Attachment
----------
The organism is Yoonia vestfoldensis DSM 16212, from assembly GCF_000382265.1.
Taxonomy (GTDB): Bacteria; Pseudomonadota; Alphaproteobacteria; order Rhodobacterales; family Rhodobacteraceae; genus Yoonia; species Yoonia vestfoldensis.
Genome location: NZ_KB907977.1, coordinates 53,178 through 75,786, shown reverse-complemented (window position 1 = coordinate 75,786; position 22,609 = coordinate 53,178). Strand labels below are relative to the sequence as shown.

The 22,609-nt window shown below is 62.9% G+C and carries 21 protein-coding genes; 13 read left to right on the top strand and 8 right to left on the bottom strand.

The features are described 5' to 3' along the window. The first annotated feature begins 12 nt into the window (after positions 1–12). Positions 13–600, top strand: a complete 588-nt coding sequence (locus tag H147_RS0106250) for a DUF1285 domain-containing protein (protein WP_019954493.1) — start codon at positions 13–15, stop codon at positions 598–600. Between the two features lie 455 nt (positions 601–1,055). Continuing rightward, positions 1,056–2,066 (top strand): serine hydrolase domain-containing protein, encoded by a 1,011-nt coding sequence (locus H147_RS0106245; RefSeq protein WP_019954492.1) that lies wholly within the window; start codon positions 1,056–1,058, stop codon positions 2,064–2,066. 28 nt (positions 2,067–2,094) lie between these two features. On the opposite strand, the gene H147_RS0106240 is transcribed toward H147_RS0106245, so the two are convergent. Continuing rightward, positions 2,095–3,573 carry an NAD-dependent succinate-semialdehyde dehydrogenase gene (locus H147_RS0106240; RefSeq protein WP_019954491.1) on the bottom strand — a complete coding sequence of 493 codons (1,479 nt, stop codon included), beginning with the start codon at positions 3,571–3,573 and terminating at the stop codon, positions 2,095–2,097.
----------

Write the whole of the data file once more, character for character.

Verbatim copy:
The organism is Yoonia vestfoldensis DSM 16212, from assembly GCF_000382265.1.
Taxonomy (GTDB): Bacteria; Pseudomonadota; Alphaproteobacteria; order Rhodobacterales; family Rhodobacteraceae; genus Yoonia; species Yoonia vestfoldensis.
Genome location: NZ_KB907977.1, coordinates 53,178 through 75,786, shown reverse-complemented (window position 1 = coordinate 75,786; position 22,609 = coordinate 53,178). Strand labels below are relative to the sequence as shown.

The 22,609-nt window shown below is 62.9% G+C and carries 21 protein-coding genes; 13 read left to right on the top strand and 8 right to left on the bottom strand.

The features are described 5' to 3' along the window. The first annotated feature begins 12 nt into the window (after positions 1–12). Positions 13–600, top strand: a complete 588-nt coding sequence (locus tag H147_RS0106250) for a DUF1285 domain-containing protein (protein WP_019954493.1) — start codon at positions 13–15, stop codon at positions 598–600. Between the two features lie 455 nt (positions 601–1,055). Continuing rightward, positions 1,056–2,066 (top strand): serine hydrolase domain-containing protein, encoded by a 1,011-nt coding sequence (locus H147_RS0106245; RefSeq protein WP_019954492.1) that lies wholly within the window; start codon positions 1,056–1,058, stop codon positions 2,064–2,066. 28 nt (positions 2,067–2,094) lie between these two features. On the opposite strand, the gene H147_RS0106240 is transcribed toward H147_RS0106245, so the two are convergent. Continuing rightward, positions 2,095–3,573 carry an NAD-dependent succinate-semialdehyde dehydrogenase gene (locus H147_RS0106240; RefSeq protein WP_019954491.1) on the bottom strand — a complete coding sequence of 493 codons (1,479 nt, stop codon included), beginning with the start codon at positions 3,571–3,573 and terminating at the stop codon, positions 2,095–2,097.